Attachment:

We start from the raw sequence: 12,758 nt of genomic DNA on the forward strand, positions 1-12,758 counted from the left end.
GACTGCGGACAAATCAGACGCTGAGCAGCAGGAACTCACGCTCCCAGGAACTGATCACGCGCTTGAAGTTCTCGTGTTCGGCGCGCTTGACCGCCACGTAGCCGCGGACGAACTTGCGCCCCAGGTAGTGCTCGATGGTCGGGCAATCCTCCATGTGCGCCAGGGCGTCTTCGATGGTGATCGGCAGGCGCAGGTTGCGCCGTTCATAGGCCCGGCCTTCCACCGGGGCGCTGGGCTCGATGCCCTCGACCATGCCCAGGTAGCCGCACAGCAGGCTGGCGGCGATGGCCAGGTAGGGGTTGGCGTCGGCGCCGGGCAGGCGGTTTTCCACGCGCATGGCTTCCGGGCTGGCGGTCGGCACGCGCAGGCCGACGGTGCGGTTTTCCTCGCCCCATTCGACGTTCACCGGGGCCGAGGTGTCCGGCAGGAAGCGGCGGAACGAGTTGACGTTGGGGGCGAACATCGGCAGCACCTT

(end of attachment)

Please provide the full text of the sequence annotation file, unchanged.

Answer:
We start from the raw sequence: 12,758 nt of genomic DNA on the forward strand, positions 1-12,758 counted from the left end.
GACTGCGGACAAATCAGACGCTGAGCAGCAGGAACTCACGCTCCCAGGAACTGATCACGCGCTTGAAGTTCTCGTGTTCGGCGCGCTTGACCGCCACGTAGCCGCGGACGAACTTGCGCCCCAGGTAGTGCTCGATGGTCGGGCAATCCTCCATGTGCGCCAGGGCGTCTTCGATGGTGATCGGCAGGCGCAGGTTGCGCCGTTCATAGGCCCGGCCTTCCACCGGGGCGCTGGGCTCGATGCCCTCGACCATGCCCAGGTAGCCGCACAGCAGGCTGGCGGCGATGGCCAGGTAGGGGTTGGCGTCGGCGCCGGGCAGGCGGTTTTCCACGCGCATGGCTTCCGGGCTGGCGGTCGGCACGCGCAGGCCGACGGTGCGGTTTTCCTCGCCCCATTCGACGTTCACCGGGGCCGAGGTGTCCGGCAGGAAGCGGCGGAACGAGTTGACGTTGGGGGCGAACATCGGCAGCACCTT